“The butter melts out of habit/the toast isn’t even warm.”
Oh, Ani. She has so many words to express my feels.
I have been making it a habit to have ten minutes of silence sometime throughout my day. Ten solid minutes where I purposely shut my mind to my extraneous thoughts and to-do lists. Oftentimes a word or phrase will come to mind and that will be my theme or mantra for the day. Last week it was the word still. And in my mind’s eye I went through different “stills” from my life. The nursing staff that mistreated my husband. Words that cut me to the quick spoken by a mentor. The family member who lied. And it all came back to me holding on to the grudge, refusing to forgive because I want (demand?) justice.
I want their blood (not literally). I want them to pay. For the nursing staff to lose their licenses. The cutting words to be choked on. The liar to be publicly humiliated. For me and my honor to be vindicated.
I know that is ugly. And it is also true.
I am bitter.
Bitter out of habit. Bitter due to neglect of acknowledging the grudges I hold onto for dear life.
The bitterness leaves one haunted, hardened, homeless.
And she said unto them, Call me not Naomi, call me Mara: for the Almighty hath dealt very bitterly with me.
Ruth 1:20, KJV
“Don’t call me Naomi,” she told them. “Call me Mara, because the Almighty has made my life very bitter.”
Ruth 1:20, NIV
I read that verse in different versions. I used to read it and think that Naomi was crazy to not see how good she still had it, ungrateful to blame God for the life she was living. Then recently I read it and thought it was wonderful that everyone else still called her Naomi instead of Mara; and I took that to mean that they still saw one who was pleasant (Naomi means pleasant) and not someone who was bitter. That her loved ones saw her in a beautiful light; no matter what frame her mind was in. Now I read it and admire her: she was bitter and she owned it.
There is a saying that you cannot conquer what you will not confront, and you cannot confront what you will not acknowledge. And I cannot change what I do not own. I hate it when cliches are true for me. Ugh.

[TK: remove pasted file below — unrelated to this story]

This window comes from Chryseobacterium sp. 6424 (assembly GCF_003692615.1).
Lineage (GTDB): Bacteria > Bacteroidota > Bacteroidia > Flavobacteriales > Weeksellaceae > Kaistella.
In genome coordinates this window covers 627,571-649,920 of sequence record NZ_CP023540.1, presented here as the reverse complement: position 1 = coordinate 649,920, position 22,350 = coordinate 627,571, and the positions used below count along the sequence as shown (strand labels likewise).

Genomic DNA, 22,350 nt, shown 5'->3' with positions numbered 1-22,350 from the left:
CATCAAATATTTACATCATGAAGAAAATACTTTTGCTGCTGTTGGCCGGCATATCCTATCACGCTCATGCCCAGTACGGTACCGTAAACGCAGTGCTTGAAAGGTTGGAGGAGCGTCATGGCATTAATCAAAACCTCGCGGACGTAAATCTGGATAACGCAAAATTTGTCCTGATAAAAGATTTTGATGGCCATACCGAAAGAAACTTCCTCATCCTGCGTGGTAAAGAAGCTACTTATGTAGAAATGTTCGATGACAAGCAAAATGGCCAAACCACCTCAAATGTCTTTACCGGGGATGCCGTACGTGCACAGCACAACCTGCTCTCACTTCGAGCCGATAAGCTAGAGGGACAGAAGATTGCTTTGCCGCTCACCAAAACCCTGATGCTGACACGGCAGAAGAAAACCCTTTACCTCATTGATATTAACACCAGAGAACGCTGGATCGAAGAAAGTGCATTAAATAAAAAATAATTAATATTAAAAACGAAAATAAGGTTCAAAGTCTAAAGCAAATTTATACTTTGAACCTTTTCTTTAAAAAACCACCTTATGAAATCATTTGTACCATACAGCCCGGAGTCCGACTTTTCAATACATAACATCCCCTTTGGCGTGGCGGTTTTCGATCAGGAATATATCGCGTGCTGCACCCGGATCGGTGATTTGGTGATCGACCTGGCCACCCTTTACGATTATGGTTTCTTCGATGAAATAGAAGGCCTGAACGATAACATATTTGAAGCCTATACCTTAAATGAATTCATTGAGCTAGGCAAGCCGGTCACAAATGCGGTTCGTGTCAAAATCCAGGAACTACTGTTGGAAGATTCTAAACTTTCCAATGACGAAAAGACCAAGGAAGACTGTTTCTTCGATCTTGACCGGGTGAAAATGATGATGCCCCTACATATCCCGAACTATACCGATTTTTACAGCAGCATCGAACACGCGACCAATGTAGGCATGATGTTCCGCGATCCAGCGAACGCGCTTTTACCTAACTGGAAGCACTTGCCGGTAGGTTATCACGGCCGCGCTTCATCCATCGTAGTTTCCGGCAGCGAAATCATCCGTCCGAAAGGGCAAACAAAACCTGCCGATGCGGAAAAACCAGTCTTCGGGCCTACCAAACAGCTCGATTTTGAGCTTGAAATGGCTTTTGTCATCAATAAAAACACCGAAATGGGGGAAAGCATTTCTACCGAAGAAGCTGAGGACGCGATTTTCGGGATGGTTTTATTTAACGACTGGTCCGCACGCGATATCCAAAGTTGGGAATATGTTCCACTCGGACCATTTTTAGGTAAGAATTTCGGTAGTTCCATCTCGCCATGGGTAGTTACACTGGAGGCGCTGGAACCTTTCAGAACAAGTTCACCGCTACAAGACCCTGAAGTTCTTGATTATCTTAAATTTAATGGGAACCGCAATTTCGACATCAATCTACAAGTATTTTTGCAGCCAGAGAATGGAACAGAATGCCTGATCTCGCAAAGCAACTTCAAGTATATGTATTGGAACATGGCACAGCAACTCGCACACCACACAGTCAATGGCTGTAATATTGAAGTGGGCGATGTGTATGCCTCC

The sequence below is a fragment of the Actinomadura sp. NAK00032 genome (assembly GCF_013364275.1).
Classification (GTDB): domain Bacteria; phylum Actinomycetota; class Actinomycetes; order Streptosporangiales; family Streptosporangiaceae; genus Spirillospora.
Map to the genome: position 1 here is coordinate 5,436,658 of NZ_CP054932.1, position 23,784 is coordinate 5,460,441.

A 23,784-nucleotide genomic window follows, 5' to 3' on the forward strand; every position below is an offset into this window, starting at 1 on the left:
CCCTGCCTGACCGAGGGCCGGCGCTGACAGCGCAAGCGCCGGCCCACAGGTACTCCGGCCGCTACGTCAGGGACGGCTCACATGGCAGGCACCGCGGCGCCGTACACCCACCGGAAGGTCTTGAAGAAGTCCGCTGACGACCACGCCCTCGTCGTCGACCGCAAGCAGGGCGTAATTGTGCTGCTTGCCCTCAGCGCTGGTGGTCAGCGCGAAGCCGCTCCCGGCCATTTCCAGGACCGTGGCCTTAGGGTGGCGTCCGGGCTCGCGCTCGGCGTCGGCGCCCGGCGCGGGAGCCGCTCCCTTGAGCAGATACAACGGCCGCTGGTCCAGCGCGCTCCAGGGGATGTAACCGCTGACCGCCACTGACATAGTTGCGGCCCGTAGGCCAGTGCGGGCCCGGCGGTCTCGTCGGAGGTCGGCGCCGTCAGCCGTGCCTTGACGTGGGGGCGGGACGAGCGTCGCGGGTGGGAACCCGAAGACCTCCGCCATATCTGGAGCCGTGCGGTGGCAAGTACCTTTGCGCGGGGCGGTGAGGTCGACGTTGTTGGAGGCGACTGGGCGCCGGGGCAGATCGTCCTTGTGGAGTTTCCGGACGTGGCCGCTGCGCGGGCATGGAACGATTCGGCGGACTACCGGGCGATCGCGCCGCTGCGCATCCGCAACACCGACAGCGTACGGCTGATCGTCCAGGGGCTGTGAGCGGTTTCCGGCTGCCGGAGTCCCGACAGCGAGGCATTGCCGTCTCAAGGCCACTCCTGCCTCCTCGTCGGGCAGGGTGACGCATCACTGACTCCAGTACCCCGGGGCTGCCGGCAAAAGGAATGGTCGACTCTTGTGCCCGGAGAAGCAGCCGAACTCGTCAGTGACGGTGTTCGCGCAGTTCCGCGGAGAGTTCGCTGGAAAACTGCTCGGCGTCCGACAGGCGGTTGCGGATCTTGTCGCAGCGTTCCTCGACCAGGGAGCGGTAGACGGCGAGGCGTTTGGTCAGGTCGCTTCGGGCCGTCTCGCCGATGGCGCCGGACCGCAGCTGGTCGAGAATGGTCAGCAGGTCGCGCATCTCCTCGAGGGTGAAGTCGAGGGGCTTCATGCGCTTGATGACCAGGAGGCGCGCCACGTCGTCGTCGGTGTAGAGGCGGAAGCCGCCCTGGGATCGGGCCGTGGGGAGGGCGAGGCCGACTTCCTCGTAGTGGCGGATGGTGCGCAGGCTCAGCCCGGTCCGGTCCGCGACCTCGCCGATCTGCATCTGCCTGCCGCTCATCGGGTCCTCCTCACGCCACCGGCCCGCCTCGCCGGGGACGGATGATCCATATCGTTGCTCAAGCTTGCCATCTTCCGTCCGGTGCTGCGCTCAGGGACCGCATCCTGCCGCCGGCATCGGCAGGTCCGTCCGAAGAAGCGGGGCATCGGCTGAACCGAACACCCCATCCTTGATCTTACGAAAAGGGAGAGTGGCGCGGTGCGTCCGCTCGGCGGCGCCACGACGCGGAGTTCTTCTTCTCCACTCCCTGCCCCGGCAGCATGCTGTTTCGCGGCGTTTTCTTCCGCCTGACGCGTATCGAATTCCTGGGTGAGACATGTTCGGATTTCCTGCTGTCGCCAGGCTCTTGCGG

I will not stop being bitter until I own it, put it in my hand, and admit it is in my possession. And I do not want to own it because it is ugly. And I like some ugly things. It is true–ask anyone who went to school with me. I was a bit eclectic and I liked it. But this.. this bitterness? There is nothing eclectic or unique or redeeming about it.
It is just plain old ugly bitter. I cannot get accustomed to the taste of it: no one can.
I don’t wanna, either.
It is dark and ugly and lonely. And I cannot change it when I refuse to own it. Either way it is mine: but when I refuse to own it I don’t see how I can change it. When I own it I can think, be, different.
I can assure you that is not my elephant…
I do not have the ending right now. I have not arrived. And I am a bit miserable and it is difficult to see beyond the big fat bitter elephant in the room. Still fighting to make it so I do not have to own it because it stinks to know I am bitter and that other people see so clearly what I thought I had hidden. It is a process. I am learning and doing. I am moving forward… inching forward at a sloth’s pace… closer to being like Mara… closer to being like me.
Mara was such a brave lady. She flat out said that God was dealing with her bitterly and that is what she would be calling herself until further notice. I never thought I would ever say I want to be more like Mara; but today I do. Brave and owning up to who and what I am. Even the ugly. That is what oftentimes makes a person beautiful: when they own the ugly and use it for beauty.
Oh, Frida. She took the things I remove from my face and made them iconic.
Use it on purpose and not out of habit. I want to live on purpose, not because of obligation, and surely not because it is habit. I want to breathe and move and love and live on purpose: not out of duty or because it’s just what I do. And if I am going to be bitter I want it to be a choice and not something that blindsides me. I will be bitter on purpose or not at all. And I will keep choosing until the choosing sticks; one day the bitterness will be spread more thin and the pleasant will be more substantial. I’m practicing living by choice.
Mara was brave because she lived on purpose. I want to live on purpose, too. Join me? Living life on purpose even when it sucks the breath and force out of you? Choosing bitter or pleasant because you have the choice? I did not get to choose my growing up or genetics: but I do get to choose how I live with them and adapt. No matter what you believe as far as spirit or religion: you have a free will. Use it and use it on purpose; eyes wide open and heart thumping with abandon.
Be more than butter that melts out of habit. Because you are more.
Please do not go it alone. Reach me at firstname.lastname@example.org or here in the comments.